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Topics: purchase a practice, what went wrong

What Went Wrong: I Sabotaged the Sale

Posted by Betsy Krekling, ADA Advisor on 5/12/21 9:00 AM

All too often, I see buyers and sellers alike sabotage what could have been a perfect transition. Sometimes, it just was not meant to be. Other times, an earlier mistake stops the entire process. By then, it’s often too late to fix — especially if the mistake has sowed distrust or doubt. 

Let’s look at three scenarios where a sale was torpedoed and explore how things could have turned out better.

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Topics: what went wrong

What Went Wrong: Life Happened – And I Had to Sell!

As I talk to dentists preparing for career transitions, some are simply taking the next step on their long-planned path. But others are facing an unplanned change after “life happened” and made them rethink their priorities and goals.


Sometimes it’s a positive reason, like wanting to spend more time with grandchildren or pursue a non-dentistry passion. Other times, a health issue (whether their own or a family member’s) forces a shift. Maybe an elderly parent needs full-time care. Or they’re navigating a divorce or major life change. Sometimes it’s simply burnout.

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Topics: what went wrong

What Went Wrong: My Staff Left After I Bought the Practice

When a doctor considers buying a practice, they look beyond the building and the equipment. After all, the patients and staff make a practice!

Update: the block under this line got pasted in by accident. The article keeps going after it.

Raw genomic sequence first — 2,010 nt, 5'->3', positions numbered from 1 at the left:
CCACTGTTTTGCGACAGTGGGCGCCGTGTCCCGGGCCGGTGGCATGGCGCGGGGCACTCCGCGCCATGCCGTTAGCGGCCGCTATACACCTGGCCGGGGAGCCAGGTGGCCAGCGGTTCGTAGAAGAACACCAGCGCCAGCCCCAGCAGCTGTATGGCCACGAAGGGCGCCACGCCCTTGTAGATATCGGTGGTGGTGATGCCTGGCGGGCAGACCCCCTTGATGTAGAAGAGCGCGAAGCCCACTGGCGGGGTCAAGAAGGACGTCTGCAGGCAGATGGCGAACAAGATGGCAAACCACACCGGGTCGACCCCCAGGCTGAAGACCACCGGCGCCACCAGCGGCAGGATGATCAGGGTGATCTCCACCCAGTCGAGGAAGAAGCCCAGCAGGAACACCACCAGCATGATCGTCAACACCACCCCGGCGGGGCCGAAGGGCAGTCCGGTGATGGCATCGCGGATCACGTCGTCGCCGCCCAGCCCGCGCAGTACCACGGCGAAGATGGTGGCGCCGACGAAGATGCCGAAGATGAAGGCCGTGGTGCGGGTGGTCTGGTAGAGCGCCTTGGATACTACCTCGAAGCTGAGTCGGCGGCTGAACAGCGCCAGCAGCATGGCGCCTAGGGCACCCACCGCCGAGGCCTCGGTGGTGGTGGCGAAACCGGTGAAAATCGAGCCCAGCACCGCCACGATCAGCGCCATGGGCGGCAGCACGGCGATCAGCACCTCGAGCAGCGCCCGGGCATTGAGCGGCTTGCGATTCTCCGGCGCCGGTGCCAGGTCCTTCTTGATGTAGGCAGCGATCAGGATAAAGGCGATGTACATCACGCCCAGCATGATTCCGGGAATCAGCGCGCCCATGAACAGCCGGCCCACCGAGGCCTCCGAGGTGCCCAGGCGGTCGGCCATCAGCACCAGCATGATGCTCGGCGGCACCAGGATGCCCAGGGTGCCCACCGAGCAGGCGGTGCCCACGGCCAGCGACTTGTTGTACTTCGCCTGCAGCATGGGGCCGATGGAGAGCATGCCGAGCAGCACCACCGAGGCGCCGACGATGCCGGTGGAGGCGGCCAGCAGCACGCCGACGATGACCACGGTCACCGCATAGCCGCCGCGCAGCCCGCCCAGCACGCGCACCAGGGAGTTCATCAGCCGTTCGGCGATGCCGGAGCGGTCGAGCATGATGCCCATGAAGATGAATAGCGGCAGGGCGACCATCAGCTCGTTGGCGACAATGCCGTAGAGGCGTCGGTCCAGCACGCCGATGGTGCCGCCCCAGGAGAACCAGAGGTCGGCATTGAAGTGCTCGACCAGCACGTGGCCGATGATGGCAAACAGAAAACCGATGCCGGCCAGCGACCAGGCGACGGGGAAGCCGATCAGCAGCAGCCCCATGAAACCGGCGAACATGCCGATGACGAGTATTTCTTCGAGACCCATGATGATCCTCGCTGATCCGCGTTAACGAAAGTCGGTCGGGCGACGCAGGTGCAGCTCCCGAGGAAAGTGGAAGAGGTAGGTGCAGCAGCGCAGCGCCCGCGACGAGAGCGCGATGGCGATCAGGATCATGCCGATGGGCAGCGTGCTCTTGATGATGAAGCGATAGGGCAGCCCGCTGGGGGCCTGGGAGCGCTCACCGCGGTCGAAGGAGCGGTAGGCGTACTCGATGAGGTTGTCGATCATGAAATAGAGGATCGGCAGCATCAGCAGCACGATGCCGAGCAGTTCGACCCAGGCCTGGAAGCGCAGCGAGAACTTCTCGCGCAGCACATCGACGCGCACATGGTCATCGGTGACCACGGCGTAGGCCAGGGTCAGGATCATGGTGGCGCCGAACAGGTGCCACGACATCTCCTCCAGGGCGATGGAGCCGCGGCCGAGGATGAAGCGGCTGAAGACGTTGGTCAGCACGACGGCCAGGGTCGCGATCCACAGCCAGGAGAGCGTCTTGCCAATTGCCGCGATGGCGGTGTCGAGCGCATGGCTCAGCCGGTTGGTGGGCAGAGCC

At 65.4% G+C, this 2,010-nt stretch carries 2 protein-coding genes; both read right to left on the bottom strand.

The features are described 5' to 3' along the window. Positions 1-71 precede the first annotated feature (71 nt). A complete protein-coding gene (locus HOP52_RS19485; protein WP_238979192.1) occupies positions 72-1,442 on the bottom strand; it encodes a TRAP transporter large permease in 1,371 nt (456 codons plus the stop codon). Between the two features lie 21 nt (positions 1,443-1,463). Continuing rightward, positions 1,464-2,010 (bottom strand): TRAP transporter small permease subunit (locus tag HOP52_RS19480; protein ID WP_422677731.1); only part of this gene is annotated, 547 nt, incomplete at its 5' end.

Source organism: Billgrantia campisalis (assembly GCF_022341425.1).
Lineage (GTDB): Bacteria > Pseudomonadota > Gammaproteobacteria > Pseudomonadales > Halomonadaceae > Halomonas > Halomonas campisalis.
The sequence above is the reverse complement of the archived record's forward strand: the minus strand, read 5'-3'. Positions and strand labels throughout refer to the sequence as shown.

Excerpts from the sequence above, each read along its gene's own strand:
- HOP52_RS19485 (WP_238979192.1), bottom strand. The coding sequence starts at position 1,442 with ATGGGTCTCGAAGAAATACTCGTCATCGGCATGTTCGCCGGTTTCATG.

A strong, loyal patient pool is the most valuable asset in a sale, and long-term, well-trained staff are worth their weight in gold.

But if staff are unhappy with a transition — even if they stick around — patients are more likely to leave. So how can a new owner retain staff and patients after the transition?

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Topics: what went wrong

What Went Wrong: My Transition Fell Through After Months of Planning

Sometimes even the best-intentioned transitions fall apart. All too often, this happens because both parties overlooked the basics: clear communication and putting everything in writing. A few key actions can minimize the back and forth while keeping your transition on schedule.

Read on for one scenario in which a buyer and seller just couldn’t make it work, then learn how you can avoid similar problems.

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Topics: what went wrong

What Went Wrong: The Practice Wasn’t Ready for an Associate

Dental practices can grow slowly over several years – then suddenly reach a tipping point where an owner feels they need to hire an associate ASAP. But it is important to prepare the practice before hiring anyone.

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Topics: "find an associateship", what went wrong

What Went Wrong: My Path to Retirement Got Way Too Bumpy

This is part of the “What Went Wrong Wednesdays” series, in which we explore common problems of practice transitions – and offer tips to help you avoid them.

 

Retirement should be a well thought-out event that you take ownership of. To truly take control of your future, retirement planning should start years – even decades – before you anticipate finishing your career.

Here are two scenarios that illustrate what happened when a doctor did not completely think through their exit plans, along with suggestions to help you avoid the same fate.

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Topics: retiring, selling a practice, what went wrong